Thoughts on Thanksgiving

 

What is your favorite spice?  My all-time favorite spice is salt.  I like pepper, cumin, sage and many other spices, but I love salt.

 

As we have approached the American food-festival of Thanksgiving, I started to contemplate the true mean of the word.  “Thanksgiving” is used 43 times in the Word of God. After looking at those passages, it became clear to me that thanksgiving should be treated as a precious spice.  Like salt, it is a preservative that should be dashed throughout our life, our day and our walk.

 

Colossians 2:6-7
As you therefore have received Christ Jesus the Lord, so walk in Him, rooted and built up in Him and established in the faith, as you have been taught, abounding in it with thanksgiving.

 

A believer’s walk in Christ requires the ever-present companion of thanksgiving.  Indeed, our every spiritual breath—Prayer—should be seasoned with the aroma of thanksgiving.

 

Philippians 4:6

Be anxious for nothing, but in everything by prayer and supplication, with thanksgiving, let your requests be made known to God

 

Colossians 4:2
Continue earnestly in prayer, being vigilant in it with thanksgiving;

 

This theme is repeated throughout scripture.  I believe it is clear that a thankless petitioner has little power in the throne room of God.  The companion of prayer is thanksgiving.

 

Why is that?

 

It really isn’t all that strange.  We can begin to see the spiritual power of thanksgiving when we look at a few key verses:

 

Psa 69:30 

I will praise the name of God with a song,
        And will magnify Him with thanksgiving.

 

Thanksgiving has a peculiar ability to change the focus.  A magnifying glass focuses light.  It takes what is illuminated and increases that targeted area by expanding and revealing the true character of the object examined.  Thanksgiving is a similar tool.  It focuses our area of interest away from the distractions on to the object worthy of examination—God Himself.  By giving thanks, we swing the focus away from ourselves, our problems and our wants to the One who should be our real focus.  By doing his, we give glory to God.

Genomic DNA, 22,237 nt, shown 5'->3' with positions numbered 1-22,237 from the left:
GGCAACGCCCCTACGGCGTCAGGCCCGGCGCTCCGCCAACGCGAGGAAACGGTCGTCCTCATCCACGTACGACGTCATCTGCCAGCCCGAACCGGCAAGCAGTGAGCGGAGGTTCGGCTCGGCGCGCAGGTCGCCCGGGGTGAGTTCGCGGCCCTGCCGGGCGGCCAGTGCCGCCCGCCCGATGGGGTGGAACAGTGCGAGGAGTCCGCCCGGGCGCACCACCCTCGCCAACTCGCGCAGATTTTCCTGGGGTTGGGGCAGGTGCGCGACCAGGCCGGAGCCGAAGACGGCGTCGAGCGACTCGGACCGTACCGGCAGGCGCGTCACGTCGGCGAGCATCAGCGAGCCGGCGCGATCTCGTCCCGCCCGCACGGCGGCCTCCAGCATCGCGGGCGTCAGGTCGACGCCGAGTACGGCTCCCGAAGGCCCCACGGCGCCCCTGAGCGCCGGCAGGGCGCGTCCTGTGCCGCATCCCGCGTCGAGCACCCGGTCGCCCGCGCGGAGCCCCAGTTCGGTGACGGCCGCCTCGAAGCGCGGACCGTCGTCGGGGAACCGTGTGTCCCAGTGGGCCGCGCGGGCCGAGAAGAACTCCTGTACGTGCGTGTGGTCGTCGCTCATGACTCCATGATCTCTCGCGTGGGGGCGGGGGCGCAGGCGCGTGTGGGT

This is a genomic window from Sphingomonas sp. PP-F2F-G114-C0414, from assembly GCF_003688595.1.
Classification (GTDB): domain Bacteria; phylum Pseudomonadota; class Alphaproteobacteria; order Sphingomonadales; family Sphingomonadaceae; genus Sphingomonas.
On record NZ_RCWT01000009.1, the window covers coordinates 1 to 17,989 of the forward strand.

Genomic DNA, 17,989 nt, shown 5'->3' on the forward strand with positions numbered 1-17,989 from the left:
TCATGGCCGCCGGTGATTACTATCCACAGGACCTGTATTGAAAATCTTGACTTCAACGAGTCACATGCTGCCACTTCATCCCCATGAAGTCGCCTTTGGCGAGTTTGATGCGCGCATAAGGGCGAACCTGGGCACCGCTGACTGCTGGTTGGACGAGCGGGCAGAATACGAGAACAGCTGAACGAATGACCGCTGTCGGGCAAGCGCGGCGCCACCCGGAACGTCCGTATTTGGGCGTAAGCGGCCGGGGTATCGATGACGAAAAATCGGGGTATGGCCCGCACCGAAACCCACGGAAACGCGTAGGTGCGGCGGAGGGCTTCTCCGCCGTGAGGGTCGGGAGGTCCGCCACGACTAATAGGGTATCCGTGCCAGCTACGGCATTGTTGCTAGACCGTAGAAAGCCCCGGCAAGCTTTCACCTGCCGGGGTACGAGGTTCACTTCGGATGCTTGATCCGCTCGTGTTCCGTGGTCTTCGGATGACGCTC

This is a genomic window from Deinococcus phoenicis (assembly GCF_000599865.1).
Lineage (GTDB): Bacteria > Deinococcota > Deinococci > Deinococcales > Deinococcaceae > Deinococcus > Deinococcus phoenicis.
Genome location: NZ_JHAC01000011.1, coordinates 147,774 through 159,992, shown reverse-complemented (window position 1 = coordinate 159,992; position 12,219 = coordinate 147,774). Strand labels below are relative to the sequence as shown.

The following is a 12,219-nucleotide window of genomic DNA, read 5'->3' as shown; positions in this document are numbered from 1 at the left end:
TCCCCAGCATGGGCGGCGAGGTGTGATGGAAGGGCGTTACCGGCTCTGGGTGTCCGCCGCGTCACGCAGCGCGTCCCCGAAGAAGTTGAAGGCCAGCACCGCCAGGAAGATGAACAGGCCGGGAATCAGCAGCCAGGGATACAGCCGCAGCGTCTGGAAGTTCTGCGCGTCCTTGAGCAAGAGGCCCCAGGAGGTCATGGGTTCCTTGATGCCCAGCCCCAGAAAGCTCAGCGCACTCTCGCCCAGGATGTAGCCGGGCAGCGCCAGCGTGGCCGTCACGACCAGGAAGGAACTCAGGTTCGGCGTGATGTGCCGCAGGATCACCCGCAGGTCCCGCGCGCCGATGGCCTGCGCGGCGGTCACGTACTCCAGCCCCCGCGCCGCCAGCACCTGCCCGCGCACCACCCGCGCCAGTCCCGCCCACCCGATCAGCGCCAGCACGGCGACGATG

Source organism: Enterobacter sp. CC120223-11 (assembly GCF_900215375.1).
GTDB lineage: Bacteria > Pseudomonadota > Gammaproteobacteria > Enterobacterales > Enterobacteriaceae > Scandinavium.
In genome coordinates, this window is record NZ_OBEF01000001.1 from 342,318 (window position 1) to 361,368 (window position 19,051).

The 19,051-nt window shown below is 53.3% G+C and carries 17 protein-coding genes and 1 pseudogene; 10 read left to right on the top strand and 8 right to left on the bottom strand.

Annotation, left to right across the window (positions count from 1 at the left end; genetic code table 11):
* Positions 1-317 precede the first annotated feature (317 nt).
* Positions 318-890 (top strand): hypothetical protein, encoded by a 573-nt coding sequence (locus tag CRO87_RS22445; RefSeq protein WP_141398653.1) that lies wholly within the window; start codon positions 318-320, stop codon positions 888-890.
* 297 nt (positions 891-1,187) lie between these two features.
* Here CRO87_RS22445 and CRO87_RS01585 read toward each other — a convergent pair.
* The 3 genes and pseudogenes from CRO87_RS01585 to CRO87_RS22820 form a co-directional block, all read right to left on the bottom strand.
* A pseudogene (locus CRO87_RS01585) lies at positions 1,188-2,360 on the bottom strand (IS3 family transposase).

2 Cor 4:15
For all things are for your sakes, that grace, having spread through the many, may cause thanksgiving to abound to the glory of God.


We understand that.  We grasp the concept of thanking God.  It is a part of our prayers.  It is a part of our conversations.   It should be a part of everything we do to the Glory of God.  But there is one last point I want to make.  It is critical to understanding thanksgiving.  It is said best in this passage:

 

Leviticus 22:29
 And when you offer a sacrifice of thanksgiving to the LORD, offer it of your own free will.

God does not merely want manners.   God wants thankful hearts.

 

I confess that my thanksgiving comes routine, prepared and often mechanical.  I preface my petitions with thanks to gain a hearing.  I often thank the Lord in my conversations, but neglect to offer Him the gratitude of my heart.   God doesn’t want my manners, he wants my heart. 

 

I have meet many thankless people.  Many people say they have little to be thankful for.  I too have been guilty of thanklessness and self-pity.  I sympathize with their pains and problems, but I disagree with their conclusion.  A thankful heart is not a heart made thankful by circumstances, it is a heart that thanks God despite the circumstances.  Thankfulness is content in all circumstances of life (Phil 4:11)   

 

This Thanksgiving, let us not honor the Lord with words of thanks only, but with our hearts.  Let our minds rest in His care and reflect back His love and goodness through our thankful hearts.

 

Psa 107:21-22
Oh, that men would give thanks to the LORD for His goodness,
        And for His wonderful works to the children of men!
        Let them sacrifice the sacrifices of thanksgiving,
        And declare His works with rejoicing.

 

 Psa 147:7
 Sing to the LORD with thanksgiving; Sing praises on the harp to our God,

 

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